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The remarkable lesson of the Jewish commemoration of the destruction of our Temples many centuries ago is not only that this commemoration continues to pain us but that, ironically, it almost unexpectedly provides us with hope and fortitude for a brighter future.

This fact is emphasized to us in the statement of the Talmud that the time of the Messiah began on the day that the Temples were destroyed. Most nations of the world do not commemorate the days of their defeat. It is days of conquest and victory that are usually celebrated.
Those nations and empires that once conquered us and exiled us from our own land have long ago passed into the dustbin of history. The Babylonian empire and later the Greek and Roman empires are no longer around to commemorate their day of seeming triumph over us. They are remembered only by those who they conquered while the conquerors themselves have passed from the world scene.
At first glance this would seem to be incredibly ironic. Nations attempt to forget and not to allow recall of times of disaster and defeat. But it is the Jewish people that have kept the memory of our enemies alive and fresh in our minds and hearts, and on our calendar over the ages. Remembering that we are bidden to erase the memory of Amalek from our midst has served to constantly remind us of its presence in the world and of the danger that it still poses to us and to civilization generally. Apparently, it is only by remembering our enemies that we are able to truly erase their legacy from our people and the world generally.
One of the great rules of history is that there are no comebacks. However we also know that there are exceptions that exist to every rule. The exception to this rule was and is the survival and existence of the Jewish people. Commemorating the day of our defeats and disasters is again paradoxically the method of preserving our hopes and commitments to rebuild ourselves and our homeland.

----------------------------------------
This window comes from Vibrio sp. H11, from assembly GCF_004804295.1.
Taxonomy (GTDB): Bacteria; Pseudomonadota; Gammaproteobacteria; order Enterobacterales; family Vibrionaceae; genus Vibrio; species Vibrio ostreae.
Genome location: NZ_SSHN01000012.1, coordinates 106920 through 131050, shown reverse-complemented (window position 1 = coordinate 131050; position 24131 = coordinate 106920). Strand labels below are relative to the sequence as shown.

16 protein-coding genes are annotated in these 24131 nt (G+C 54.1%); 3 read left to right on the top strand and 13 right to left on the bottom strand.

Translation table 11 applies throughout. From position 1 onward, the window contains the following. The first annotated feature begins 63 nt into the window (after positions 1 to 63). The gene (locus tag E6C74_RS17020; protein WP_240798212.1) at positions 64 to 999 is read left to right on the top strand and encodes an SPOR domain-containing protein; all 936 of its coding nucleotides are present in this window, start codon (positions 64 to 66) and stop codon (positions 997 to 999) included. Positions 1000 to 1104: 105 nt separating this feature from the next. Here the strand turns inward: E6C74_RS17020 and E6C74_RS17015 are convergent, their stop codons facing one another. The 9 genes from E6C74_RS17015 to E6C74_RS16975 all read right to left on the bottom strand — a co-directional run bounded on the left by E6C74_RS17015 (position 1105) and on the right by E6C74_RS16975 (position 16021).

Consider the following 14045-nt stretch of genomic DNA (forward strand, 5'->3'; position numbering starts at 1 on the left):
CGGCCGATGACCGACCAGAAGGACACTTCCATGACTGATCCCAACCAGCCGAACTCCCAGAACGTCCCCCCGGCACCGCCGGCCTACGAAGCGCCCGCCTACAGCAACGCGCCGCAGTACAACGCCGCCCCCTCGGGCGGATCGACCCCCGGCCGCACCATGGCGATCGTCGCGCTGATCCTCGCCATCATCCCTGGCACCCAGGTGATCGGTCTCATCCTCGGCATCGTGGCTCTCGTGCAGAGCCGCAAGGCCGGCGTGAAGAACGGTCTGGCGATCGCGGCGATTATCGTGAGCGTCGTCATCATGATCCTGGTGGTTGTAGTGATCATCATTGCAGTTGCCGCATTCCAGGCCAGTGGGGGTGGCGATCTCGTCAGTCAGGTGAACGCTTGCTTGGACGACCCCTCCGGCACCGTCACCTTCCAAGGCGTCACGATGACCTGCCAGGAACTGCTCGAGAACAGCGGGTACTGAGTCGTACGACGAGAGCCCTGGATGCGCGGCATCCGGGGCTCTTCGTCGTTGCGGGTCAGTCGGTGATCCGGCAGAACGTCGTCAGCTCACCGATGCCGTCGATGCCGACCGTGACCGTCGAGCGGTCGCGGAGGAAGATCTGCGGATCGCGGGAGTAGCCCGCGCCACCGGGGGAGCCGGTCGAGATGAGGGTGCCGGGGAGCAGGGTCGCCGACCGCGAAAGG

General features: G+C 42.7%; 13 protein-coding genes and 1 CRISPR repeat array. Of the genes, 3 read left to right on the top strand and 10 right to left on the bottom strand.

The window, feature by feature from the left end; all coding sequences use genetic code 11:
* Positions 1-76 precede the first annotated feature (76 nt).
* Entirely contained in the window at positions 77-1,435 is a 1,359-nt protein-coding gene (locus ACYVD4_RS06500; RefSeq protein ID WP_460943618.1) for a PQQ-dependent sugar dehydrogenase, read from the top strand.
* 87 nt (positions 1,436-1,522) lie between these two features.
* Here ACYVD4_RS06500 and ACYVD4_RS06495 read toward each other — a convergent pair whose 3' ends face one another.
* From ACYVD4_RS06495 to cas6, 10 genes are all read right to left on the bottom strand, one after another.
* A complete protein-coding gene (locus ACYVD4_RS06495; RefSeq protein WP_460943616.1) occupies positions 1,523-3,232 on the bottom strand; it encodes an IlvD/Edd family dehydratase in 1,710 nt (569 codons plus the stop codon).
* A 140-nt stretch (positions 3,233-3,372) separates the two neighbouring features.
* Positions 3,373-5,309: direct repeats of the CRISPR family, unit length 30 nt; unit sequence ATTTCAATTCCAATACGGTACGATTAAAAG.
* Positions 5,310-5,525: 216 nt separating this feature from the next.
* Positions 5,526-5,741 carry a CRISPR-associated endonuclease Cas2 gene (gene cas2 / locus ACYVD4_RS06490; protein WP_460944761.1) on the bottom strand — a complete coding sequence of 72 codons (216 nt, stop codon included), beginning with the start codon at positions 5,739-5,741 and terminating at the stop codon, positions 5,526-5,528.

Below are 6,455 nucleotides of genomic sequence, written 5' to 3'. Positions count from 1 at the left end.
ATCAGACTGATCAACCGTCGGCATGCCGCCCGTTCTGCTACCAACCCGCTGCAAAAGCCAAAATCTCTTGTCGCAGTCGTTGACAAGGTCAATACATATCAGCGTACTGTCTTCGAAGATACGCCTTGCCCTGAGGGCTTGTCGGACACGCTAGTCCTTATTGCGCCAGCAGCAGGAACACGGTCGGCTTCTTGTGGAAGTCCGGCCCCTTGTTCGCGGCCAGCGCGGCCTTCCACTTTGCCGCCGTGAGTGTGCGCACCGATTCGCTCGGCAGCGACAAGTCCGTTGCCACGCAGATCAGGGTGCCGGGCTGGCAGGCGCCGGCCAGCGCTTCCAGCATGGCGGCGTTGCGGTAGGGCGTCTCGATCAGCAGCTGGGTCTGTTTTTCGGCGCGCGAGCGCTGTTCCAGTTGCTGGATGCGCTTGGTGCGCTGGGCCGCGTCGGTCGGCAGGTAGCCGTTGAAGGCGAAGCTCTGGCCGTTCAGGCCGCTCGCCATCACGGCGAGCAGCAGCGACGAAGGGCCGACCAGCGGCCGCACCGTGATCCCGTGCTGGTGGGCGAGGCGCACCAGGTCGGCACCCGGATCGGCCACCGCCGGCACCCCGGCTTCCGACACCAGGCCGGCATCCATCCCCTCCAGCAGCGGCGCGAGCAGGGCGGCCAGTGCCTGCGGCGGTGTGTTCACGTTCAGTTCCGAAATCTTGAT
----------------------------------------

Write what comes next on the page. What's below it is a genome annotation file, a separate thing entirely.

I remember that as a child growing up in my father's synagogue in Chicago that on the afternoon of the ninth of Av an appeal for funds to support the fledgling and struggling institutions then being created in the Land of Israel. As a child, I then thought that it was rather incongruous for this to take place on that day of mourning and sadness.
Yet now I realize the genius of that custom, for it contains within it the secret of our survival and the understanding of the miraculous rebirth of the Jewish people over the past century. Matching all of the miracles that constitute the natural world of the planet that we inhabit is the miracle, unending and inexplicable, of the survival of the Jewish people over all of the millennia of our exile and in spite of disasters which have constantly befallen us. One has to be almost willfully blind and spiteful to be able to ignore this singular event in all of world history.
The rabbis have taught us that the ninth day of Av is destined to be a holiday and a day of rejoicing. It will be a day of vindication and of confirmation of our history and destiny. As such, even when it still is a day of mourning and sadness it already contains the seeds of its future greatness and hope.
Jews always viewed this day of sadness and near despair as being a day of renewal and a foundation for rebuilding our world, our land and our mission. No penitential prayers are recited on his day because of this nucleus of hope that the day contains within it.
The rabbis taught us that those who mourn for Jerusalem witness its rebirth and restoration. The idea here is that those who truly mourn and care for the welfare of Jews immediately see the beginning of the restoration of Jerusalem and the Jewish people to greatness and prosperity. So, in a strange way, it is a day of mixed emotions and different vision – one of a difficult and troubled past and the other of a more glorious and meaningful future.
The observance of the fast day may weaken us physically but it is meant to strengthen us emotionally and spiritually. The Shabbat immediately following the ninth of Av already brings us comfort and hope. Our generation, one that has seen wondrous events, surely will be privileged to gain hope and commitment from this day of disaster and destruction.
Shabbat shalom
Berel Wein

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